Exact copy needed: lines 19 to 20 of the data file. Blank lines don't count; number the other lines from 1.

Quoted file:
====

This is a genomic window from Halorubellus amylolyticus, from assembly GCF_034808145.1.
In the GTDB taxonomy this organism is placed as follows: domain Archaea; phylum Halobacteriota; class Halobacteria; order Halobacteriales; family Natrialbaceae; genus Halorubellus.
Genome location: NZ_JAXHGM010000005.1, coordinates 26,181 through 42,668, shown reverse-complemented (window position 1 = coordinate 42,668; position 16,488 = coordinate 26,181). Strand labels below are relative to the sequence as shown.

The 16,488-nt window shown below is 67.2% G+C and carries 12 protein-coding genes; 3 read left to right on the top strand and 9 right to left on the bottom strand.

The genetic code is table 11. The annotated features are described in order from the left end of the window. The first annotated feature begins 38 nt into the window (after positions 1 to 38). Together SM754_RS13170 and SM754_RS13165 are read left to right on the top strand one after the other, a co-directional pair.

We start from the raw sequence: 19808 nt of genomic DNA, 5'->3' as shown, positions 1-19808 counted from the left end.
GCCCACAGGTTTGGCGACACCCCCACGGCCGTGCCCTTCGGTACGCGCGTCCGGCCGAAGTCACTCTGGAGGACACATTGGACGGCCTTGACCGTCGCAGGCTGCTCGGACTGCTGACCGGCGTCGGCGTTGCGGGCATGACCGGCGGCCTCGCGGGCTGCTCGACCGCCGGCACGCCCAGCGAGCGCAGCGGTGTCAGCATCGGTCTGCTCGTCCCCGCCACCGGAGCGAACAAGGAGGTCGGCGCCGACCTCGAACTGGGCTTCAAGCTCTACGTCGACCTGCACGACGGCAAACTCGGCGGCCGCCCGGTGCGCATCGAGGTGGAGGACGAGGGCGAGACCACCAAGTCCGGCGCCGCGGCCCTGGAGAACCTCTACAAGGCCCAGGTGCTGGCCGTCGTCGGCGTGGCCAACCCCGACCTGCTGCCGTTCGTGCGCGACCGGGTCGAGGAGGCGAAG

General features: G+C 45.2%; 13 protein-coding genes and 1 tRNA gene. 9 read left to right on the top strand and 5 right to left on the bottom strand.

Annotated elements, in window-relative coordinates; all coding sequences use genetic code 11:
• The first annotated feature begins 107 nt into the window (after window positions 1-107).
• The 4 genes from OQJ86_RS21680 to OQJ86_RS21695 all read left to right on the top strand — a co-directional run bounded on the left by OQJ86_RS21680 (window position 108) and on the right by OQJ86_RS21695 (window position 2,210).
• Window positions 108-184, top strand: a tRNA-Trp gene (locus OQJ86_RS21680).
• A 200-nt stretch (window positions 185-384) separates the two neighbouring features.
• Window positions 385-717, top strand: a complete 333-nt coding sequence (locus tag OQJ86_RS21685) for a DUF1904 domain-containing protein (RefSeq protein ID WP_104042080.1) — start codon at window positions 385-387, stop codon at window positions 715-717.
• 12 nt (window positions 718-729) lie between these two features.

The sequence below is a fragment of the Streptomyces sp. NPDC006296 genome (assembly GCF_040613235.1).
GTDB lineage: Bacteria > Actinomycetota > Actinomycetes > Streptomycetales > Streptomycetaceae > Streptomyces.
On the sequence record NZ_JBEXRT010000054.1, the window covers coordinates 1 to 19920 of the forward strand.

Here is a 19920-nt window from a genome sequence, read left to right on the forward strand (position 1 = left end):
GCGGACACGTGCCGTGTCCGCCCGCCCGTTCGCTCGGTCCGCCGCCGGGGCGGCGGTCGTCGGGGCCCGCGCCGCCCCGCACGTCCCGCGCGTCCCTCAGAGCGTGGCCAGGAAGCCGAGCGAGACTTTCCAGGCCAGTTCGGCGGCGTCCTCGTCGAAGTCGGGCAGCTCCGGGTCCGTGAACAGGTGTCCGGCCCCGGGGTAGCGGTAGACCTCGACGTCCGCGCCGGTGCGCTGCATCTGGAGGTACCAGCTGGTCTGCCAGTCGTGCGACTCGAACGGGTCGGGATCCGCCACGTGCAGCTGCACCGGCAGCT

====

Here is a 19920-nt window from a genome sequence, read left to right on the forward strand (position 1 = left end):
GCGGACACGTGCCGTGTCCGCCCGCCCGTTCGCTCGGTCCGCCGCCGGGGCGGCGGTCGTCGGGGCCCGCGCCGCCCCGCACGTCCCGCGCGTCCCTCAGAGCGTGGCCAGGAAGCCGAGCGAGACTTTCCAGGCCAGTTCGGCGGCGTCCTCGTCGAAGTCGGGCAGCTCCGGGTCCGTGAACAGGTGTCCGGCCCCGGGGTAGCGGTAGACCTCGACGTCCGCGCCGGTGCGCTGCATCTGGAGGTACCAGCTGGTCTGCCAGTCGTGCGACTCGAACGGGTCGGGATCCGCCACGTGCAGCTGCACCGGCAGCT